Syrian regime pushes into east Aleppo amid more accusations of chemical gas attacks
A man carries a woman from the rubble of a building following reported airstrikes on Aleppo's rebel-held district of al-Hamra on November 20, 2016. (AFP/Thaer Mohammed)
Syrian government ground forces pushed into eastern Aleppo on Tuesday, a monitoring group said, alleging that government helicopters had also dropped poisonous gas on the besieged rebel enclave.
"We can say the regime took almost a third of Masakin Hanano, which is a key eastern Aleppo neighborhood," Rami Abdel Rahman, head of the Britain-based Syrian Observatory for Human Rights, told dpa.
"This is a key and important advance for the Syrian army since the assault on eastern Aleppo started," Abdel Rahman said.
The push into the only major urban centre still in rebel hands came as the UN envoy to Syria warned that the government now appeared highly confident of a quick military victory in the five-year-old conflict.
Speaking in Berlin, Staffan de Mistura said he believed that President Bashar al-Assad would use the time before Donald Trump takes office as US president in January to start a destructive new offensive.
The government has stepped up shelling of eastern Aleppo since last week in an attempt to dislodge opposition fighters from the northern city, which was Syria's largest before the war.
At least 25 civilians have been killed in government shelling on the area in the last 24 hours, Abdel-Rahman said.
Capturing eastern Aleppo would be a major strategic victory for al-Assad's regime, which in recent months has also succeeded in effectively starving rebels out of strategic areas on the outskirts of the capital Damascus.
The Observatory said that regime helicopters dropped at least four barrel bombs containing poisonous chlorine gas on rebel-held eastern Aleppo on Tuesday, causing several cases of suffocation.
Local activists confirmed the report. Activists previously accused the government of carrying out chlorine gas attacks on the besieged enclave in September.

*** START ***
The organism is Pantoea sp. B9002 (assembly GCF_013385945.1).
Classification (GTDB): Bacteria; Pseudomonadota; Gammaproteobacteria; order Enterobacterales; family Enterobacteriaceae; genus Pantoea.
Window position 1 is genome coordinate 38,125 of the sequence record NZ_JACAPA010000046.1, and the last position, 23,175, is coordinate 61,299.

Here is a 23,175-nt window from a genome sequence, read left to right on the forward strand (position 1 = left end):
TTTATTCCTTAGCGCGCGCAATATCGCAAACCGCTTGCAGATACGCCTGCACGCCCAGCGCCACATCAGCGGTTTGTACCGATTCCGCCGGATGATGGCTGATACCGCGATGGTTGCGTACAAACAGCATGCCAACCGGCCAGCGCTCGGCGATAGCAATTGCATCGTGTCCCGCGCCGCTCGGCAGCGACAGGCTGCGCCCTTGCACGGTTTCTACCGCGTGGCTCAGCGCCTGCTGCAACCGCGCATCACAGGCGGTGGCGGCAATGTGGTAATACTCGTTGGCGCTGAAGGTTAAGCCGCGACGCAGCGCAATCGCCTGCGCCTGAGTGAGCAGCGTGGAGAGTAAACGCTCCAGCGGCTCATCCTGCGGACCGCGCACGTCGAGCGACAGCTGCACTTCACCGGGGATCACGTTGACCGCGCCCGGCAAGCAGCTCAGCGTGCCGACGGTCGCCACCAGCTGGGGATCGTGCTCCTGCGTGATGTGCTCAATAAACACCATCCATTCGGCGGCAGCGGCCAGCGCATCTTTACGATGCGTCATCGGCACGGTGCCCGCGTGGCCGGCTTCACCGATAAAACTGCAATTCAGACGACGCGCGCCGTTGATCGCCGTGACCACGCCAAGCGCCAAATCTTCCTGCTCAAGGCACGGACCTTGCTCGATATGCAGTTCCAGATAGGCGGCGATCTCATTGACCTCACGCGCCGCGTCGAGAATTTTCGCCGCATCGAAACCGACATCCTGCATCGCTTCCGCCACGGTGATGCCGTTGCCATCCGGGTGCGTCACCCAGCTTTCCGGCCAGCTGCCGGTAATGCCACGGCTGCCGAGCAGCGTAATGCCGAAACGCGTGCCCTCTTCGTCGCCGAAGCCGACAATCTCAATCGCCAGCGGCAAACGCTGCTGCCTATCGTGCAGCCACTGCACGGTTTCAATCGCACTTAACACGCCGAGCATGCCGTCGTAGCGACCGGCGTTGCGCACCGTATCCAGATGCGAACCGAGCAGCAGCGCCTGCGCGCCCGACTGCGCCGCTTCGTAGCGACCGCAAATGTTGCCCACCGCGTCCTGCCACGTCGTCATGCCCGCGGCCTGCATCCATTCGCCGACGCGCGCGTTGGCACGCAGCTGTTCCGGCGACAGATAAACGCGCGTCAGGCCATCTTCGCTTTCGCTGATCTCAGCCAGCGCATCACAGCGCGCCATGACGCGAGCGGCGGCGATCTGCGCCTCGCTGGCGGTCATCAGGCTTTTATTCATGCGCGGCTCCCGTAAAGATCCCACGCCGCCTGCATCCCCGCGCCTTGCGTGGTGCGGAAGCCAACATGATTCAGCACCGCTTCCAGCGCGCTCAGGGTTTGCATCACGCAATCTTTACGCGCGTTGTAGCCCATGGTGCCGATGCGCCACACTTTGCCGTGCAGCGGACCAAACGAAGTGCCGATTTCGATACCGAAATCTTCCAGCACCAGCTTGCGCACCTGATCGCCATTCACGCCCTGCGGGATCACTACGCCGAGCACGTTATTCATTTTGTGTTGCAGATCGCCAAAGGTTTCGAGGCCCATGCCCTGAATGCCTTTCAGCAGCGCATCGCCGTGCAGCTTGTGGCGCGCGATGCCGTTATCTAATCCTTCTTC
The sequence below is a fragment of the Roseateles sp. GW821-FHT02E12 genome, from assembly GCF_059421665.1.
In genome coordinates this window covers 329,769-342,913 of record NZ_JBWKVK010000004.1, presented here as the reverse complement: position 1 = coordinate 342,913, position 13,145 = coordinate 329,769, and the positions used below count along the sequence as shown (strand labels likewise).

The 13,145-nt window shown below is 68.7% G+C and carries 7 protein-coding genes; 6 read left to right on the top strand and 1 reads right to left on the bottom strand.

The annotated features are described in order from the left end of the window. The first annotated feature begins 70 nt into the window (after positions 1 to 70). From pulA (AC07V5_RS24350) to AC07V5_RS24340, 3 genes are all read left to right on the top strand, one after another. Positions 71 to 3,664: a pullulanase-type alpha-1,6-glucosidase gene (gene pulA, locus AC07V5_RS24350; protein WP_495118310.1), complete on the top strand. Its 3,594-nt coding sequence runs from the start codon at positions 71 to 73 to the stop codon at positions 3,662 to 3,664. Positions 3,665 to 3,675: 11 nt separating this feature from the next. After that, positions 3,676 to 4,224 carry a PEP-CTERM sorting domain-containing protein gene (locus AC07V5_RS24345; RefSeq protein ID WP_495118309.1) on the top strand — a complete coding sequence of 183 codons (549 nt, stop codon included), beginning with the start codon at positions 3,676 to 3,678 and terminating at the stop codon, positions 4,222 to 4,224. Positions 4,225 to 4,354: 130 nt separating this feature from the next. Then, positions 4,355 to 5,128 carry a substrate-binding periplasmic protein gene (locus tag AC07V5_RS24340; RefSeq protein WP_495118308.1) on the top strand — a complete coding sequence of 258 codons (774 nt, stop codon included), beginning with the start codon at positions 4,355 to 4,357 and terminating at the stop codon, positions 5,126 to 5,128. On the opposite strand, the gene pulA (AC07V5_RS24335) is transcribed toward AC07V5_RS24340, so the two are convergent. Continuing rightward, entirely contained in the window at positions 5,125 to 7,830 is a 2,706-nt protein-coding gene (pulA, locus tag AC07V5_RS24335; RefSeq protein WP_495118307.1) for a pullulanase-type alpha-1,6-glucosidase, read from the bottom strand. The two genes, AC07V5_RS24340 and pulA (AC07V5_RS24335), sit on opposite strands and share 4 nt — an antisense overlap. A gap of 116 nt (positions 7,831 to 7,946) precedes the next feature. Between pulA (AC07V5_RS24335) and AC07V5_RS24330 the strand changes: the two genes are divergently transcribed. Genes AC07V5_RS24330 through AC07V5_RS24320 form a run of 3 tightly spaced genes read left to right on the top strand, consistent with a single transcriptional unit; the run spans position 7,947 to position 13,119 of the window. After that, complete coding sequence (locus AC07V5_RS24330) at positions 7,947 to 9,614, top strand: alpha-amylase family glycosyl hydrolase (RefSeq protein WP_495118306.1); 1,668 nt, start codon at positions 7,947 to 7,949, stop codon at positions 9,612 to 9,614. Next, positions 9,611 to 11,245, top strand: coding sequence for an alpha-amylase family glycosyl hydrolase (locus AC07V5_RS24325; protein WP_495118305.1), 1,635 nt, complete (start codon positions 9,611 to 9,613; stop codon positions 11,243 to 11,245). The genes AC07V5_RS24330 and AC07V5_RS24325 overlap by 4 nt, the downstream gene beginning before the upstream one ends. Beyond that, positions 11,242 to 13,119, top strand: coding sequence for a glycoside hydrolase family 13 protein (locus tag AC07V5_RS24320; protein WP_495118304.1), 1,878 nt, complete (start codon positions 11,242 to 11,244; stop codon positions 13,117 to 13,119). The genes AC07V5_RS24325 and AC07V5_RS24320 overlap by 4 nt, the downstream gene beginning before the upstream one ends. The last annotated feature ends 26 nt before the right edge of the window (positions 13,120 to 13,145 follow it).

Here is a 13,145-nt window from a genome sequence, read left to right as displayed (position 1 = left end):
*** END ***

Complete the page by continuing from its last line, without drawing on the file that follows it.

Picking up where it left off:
The activists also said a man, his wife and their four children were killed after suffering suffocation during a similar attack on the enclave's al-Sakhour neighbourhood on Sunday.
The Observatory confirmed that that attack took place but could not confirm that chlorine gas was used.
Damascus has denied use of the gas. In August, a joint probe by the UN and the Organisation for the Prohibition of Chemical Weapons found that Damascus had used chlorine gas as a weapon twice since 2014.
Syria disposed of its stockpile of banned chemical weapons under a 2013 UN Security Council resolution following a gas attack that killed hundreds in rebel-held suburbs of Damascus.
Holding stocks of chlorine is permitted as it has many civilian uses, but using any poisonous chemical as a weapon is banned under international law.
Also on Tuesday, the Observatory said that rebel groups were blocking some 100 families from leaving eastern Aleppo for a district controlled by Kurdish forces.
Government ally Russia has previously accused rebels of preventing civilians from using "humanitarian corridors" it says it has established to allow residents to leave the enclave.
However, the UN said security issues and fear of arrest by government forces were preventing people from leaving.
An estimated 250,000 to 300,000 people are under siege in eastern Aleppo, where residents report declining or disrupted supplies of basic necessities, including food, water, electricity and medicine.
Earlier, leaflets were dropped on the area bearing the name of the Syrian army and calling on residents not to leave their houses except in case of necessity and to stay away from places where armed groups were present.
- HRW: Syrian regime carried out chemical attacks in Aleppo
- Russia accuses Syrian opposition of using chemical weapons in Aleppo
- Turkey and U.S. to investigate new chemical weapons accusations
- Syrian regime push to retake Damascus water supply
- Minaret of ancient Aleppo mosque destroyed amid fierce clashes